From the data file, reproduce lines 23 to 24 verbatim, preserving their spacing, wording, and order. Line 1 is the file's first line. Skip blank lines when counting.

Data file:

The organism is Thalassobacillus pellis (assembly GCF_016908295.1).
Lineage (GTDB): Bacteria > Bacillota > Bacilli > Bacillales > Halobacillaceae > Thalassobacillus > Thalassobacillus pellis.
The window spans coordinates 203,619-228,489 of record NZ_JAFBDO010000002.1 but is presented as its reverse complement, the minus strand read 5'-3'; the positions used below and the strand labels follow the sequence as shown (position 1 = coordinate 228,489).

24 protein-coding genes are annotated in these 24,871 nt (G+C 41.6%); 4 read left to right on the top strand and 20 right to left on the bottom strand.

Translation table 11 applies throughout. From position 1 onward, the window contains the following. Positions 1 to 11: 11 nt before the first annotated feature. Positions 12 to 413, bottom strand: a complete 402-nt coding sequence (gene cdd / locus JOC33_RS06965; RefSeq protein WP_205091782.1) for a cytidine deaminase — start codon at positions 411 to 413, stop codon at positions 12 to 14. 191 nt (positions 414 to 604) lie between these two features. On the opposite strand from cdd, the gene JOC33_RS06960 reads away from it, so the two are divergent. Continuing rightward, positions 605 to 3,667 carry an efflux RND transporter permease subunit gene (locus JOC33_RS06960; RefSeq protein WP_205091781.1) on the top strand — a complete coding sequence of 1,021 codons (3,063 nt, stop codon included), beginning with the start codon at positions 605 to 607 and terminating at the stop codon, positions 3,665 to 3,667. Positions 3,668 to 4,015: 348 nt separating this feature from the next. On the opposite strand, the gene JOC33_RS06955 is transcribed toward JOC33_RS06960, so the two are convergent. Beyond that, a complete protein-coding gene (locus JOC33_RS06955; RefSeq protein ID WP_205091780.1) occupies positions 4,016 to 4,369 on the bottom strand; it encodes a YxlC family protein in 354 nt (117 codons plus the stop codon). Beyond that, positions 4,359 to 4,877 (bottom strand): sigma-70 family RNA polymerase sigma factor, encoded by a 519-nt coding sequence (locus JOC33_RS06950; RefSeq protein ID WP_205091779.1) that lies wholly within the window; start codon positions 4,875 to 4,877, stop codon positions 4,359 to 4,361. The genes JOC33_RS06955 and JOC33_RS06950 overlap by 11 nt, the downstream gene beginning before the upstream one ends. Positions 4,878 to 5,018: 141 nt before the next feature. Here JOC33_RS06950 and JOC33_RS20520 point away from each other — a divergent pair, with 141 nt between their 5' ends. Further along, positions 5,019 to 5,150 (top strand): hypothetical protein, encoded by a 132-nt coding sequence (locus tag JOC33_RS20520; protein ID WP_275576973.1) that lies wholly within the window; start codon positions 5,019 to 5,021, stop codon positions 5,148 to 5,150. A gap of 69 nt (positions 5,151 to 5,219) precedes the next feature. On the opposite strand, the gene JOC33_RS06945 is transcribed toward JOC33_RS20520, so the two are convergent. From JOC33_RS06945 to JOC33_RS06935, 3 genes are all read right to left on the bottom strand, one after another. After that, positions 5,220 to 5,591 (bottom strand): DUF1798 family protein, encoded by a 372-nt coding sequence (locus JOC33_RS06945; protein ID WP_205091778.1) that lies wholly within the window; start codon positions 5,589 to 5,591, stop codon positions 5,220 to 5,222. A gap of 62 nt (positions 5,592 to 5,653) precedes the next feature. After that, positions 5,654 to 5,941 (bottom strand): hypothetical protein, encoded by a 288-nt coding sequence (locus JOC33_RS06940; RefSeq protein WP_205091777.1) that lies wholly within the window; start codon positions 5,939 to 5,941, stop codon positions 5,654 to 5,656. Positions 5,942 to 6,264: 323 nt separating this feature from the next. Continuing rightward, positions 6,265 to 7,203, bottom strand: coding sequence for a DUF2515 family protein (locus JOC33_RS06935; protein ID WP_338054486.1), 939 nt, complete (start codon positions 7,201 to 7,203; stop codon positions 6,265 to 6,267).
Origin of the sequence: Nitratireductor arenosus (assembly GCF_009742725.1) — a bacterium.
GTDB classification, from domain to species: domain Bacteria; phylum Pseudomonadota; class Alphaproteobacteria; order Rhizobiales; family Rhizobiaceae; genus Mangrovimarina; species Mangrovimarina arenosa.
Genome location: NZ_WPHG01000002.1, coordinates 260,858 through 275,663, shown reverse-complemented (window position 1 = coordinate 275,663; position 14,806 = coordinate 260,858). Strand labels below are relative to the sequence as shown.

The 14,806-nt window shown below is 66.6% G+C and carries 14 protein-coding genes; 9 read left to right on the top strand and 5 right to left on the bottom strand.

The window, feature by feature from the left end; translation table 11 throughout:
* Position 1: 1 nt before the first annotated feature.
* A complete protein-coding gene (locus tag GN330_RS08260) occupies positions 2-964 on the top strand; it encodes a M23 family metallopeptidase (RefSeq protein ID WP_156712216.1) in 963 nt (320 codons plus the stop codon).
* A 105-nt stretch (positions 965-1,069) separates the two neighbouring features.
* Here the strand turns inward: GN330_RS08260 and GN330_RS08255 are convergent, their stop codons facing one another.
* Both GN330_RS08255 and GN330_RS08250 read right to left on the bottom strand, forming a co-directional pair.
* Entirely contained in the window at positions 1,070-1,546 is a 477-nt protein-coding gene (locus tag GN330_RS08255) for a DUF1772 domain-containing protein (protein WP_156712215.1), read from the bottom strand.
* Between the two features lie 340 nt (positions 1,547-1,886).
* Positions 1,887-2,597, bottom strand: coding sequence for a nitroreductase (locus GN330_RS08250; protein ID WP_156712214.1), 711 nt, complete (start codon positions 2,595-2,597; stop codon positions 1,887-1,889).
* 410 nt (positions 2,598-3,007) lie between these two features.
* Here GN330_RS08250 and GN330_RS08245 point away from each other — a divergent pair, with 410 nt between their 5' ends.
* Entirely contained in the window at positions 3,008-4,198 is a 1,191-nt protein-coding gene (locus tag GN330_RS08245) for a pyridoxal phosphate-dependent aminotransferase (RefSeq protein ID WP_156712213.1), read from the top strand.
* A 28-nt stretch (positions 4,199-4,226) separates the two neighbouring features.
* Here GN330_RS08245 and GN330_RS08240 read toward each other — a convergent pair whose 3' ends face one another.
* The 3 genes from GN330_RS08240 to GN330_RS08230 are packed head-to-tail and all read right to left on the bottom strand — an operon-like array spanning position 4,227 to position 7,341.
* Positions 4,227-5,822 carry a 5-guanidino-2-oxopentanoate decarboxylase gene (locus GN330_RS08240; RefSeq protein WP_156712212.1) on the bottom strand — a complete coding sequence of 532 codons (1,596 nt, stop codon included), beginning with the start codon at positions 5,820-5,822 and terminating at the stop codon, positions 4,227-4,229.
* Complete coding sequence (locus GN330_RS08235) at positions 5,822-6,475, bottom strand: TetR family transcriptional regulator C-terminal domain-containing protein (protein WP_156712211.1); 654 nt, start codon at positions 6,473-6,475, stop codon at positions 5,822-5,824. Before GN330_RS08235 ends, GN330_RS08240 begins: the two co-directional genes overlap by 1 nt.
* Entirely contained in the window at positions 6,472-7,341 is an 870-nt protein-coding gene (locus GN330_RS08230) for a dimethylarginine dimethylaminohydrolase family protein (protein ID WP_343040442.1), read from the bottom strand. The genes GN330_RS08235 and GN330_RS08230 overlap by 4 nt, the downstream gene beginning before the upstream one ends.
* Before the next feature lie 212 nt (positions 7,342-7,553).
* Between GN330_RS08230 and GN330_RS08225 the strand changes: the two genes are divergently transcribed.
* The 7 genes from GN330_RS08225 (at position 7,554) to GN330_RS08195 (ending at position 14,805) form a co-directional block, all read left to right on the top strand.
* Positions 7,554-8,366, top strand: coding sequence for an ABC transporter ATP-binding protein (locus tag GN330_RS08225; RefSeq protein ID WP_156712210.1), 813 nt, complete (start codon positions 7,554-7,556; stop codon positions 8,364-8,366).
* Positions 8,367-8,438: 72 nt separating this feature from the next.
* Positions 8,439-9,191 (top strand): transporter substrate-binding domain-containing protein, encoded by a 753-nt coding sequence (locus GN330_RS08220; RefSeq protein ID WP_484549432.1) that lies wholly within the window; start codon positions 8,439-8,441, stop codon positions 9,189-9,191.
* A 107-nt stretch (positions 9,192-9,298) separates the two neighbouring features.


* Here GN330_RS08245 and GN330_RS08240 read toward each other — a convergent pair whose 3' ends face one another.
* The 3 genes from GN330_RS08240 to GN330_RS08230 are packed head-to-tail and all read right to left on the bottom strand — an operon-like array spanning position 4,227 to position 7,341.